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Title:Thermal expansion and phase transformation behavior in the rare-earth titanate system
Author(s):Seymour, Kevin Christopher
Director of Research:Kriven, Waltraud M
Doctoral Committee Chair(s):Kriven, Waltraud M
Doctoral Committee Member(s):Bass, Jay D; Krogstad, Jessica A; Shoemaker, Daniel P
Department / Program:Materials Science & Engineerng
Discipline:Materials Science & Engineering
Degree Granting Institution:University of Illinois at Urbana-Champaign
Subject(s):Phase Transformations
Rare-Earth Titanates
High Temperature X-ray Diffraction
Abstract:In this work, the thermal expansion behavior in the Ln2TiO5 system was explored, and mechanisms behind such behavior were described. The components of the thermal expansion tensor were calculated from the refined d-spacings using the program CTEAS for the cubic, orthorhombic, and hexagonal phases. In the cubic phase, the thermal expansion behavior was found to increase as expected with an increase in thermal vibrations. The orthorhombic phase exhibited an interesting shift from an expanding c-axis to one which contracted. Subsequent analysis of the crystallographic information of the orthorhombic phase revealed that the mechanism behind this behavior was the result of the strained trigonal bipyramidal structure overcoming an energy barrier to become more ideal and relaxed. The thermal expansion behavior in the hexagonal phase was found to be caused by the movement of the axial oxygen in the trigonal bipyramidal structure towards the central Ti cation with increasing temperature. This information was paired with insights into the volume expansion, structural elements, and geometric units between the orthorhombic and hexagonal phases to describe a potential pathway between two crystallographic cells which have no group-subgroup relationship. The novel pairing of information to describe a reconstructive transformation in this manner is unique and may be a new method to describe such transformations where few tools currently exist today. Additionally, a new experimental technique was developed to study the phase transformation kinetics between the orthorhombic and hexagonal phases in situ. The activation energy of this transformation was found to be 149 kJ/mol. This new technique avoids complications which arise from the study of transformations at high temperatures using thermal analysis methods, and provides increased time resolution of the data improving the calculation of the activation energy.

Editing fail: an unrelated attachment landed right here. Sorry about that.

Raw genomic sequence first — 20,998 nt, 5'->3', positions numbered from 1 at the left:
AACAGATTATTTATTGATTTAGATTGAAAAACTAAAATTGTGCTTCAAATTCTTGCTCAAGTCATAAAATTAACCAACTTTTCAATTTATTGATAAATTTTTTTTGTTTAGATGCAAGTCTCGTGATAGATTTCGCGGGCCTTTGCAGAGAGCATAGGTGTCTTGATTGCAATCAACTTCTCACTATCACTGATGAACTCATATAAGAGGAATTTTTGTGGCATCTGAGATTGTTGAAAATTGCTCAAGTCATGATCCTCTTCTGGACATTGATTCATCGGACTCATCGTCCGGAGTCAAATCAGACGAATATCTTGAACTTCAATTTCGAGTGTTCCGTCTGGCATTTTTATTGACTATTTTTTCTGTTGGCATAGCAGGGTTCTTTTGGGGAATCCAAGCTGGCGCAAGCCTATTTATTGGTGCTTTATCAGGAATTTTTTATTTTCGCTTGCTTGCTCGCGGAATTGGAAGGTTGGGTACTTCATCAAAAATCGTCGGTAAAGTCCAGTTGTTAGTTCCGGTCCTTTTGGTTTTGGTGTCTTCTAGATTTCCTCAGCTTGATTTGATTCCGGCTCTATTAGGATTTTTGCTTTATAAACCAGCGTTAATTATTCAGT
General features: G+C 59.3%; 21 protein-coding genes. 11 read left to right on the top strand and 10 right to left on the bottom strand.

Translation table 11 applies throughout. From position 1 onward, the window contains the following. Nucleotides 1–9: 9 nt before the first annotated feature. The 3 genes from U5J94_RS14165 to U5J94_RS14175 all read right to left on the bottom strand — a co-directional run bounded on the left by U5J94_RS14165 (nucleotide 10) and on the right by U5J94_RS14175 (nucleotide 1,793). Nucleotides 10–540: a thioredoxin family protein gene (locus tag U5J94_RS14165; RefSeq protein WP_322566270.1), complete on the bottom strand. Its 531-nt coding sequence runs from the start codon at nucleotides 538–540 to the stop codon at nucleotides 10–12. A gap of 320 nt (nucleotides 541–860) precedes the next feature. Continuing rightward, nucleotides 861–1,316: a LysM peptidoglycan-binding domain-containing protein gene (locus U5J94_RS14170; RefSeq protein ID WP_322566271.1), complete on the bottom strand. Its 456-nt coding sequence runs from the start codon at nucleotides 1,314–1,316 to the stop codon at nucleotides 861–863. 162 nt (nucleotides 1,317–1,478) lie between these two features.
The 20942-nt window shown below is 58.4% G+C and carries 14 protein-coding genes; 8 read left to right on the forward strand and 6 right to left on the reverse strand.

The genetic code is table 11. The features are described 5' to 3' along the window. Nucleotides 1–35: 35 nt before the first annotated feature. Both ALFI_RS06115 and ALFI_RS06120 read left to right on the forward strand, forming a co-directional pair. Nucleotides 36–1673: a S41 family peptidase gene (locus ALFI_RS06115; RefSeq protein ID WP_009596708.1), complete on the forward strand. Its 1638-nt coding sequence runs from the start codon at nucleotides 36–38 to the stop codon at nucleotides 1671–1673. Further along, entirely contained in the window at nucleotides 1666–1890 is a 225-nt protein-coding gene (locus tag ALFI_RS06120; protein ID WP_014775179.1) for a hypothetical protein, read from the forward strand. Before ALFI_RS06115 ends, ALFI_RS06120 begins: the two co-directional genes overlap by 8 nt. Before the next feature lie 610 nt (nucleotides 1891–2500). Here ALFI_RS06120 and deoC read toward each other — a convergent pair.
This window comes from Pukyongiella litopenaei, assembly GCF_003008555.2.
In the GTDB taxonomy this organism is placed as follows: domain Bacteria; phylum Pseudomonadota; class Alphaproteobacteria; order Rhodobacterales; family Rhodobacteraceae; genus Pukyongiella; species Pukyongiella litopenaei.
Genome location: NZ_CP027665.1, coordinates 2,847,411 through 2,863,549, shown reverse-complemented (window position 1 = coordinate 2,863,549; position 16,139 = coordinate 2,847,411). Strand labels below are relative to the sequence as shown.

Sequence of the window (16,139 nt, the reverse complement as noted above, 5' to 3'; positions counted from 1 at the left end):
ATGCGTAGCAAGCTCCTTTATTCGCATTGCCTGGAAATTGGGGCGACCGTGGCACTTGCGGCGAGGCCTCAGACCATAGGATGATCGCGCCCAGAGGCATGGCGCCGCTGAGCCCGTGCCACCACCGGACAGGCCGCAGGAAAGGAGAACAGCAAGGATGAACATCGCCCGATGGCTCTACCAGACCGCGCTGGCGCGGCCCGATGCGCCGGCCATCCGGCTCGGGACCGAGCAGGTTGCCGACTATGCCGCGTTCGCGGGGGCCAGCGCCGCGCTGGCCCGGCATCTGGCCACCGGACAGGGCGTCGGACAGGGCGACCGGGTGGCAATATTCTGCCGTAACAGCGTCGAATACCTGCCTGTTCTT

Issue Date:2015-12-03
Rights Information:Copyright 2015 Kevin Seymour
Date Available in IDEALS:2016-03-02
Date Deposited:2015-12

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